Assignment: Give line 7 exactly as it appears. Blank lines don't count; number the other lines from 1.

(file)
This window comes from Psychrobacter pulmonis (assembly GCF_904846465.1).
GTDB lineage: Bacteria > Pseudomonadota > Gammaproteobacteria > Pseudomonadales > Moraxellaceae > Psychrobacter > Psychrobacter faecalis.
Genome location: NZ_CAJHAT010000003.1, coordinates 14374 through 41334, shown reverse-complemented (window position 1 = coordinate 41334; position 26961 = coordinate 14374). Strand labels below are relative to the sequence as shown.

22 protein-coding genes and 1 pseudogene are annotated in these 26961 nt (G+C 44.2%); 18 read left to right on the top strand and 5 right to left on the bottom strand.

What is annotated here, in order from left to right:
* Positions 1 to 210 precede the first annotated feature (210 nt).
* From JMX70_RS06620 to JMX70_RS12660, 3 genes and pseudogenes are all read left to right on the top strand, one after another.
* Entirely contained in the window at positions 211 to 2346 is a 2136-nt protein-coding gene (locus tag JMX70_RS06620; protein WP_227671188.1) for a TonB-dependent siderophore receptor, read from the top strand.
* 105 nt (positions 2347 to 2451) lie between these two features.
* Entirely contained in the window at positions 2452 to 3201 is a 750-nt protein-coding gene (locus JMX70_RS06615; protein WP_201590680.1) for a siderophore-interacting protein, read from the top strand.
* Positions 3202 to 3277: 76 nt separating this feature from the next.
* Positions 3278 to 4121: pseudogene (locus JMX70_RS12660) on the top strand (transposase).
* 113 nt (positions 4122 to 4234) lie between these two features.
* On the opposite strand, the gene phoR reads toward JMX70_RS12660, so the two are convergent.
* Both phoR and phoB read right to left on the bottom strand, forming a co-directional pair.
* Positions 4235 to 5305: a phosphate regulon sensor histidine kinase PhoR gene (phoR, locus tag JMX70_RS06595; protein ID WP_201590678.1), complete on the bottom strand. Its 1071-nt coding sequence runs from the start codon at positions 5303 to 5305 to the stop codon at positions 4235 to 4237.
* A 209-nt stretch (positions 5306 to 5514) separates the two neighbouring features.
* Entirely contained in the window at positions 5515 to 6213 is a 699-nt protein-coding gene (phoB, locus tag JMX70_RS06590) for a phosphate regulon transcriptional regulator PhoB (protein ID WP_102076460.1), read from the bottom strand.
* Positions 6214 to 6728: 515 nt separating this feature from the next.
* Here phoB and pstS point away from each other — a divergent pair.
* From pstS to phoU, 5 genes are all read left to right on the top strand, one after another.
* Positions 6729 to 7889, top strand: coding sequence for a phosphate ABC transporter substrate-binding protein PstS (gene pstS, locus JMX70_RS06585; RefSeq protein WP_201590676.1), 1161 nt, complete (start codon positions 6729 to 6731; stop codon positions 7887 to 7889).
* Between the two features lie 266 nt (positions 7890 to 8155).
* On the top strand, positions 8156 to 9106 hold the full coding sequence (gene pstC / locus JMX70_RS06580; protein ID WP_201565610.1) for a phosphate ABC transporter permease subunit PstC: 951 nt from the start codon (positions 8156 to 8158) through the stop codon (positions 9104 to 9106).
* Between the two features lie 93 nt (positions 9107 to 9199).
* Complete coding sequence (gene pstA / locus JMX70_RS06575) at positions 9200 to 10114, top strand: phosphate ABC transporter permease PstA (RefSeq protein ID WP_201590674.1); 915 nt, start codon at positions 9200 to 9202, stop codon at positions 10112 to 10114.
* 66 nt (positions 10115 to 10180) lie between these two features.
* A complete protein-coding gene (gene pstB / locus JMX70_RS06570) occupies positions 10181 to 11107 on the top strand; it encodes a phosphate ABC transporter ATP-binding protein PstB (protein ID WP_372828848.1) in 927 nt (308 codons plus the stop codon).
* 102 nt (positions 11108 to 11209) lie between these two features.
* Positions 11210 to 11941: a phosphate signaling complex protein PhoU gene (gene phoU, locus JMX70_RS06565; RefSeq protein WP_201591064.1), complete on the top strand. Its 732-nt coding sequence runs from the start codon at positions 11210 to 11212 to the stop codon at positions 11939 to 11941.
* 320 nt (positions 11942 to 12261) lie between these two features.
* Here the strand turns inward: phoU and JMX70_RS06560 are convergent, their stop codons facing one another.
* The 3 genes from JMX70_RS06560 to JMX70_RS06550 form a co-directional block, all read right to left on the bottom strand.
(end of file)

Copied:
* From JMX70_RS06620 to JMX70_RS12660, 3 genes and pseudogenes are all read left to right on the top strand, one after another.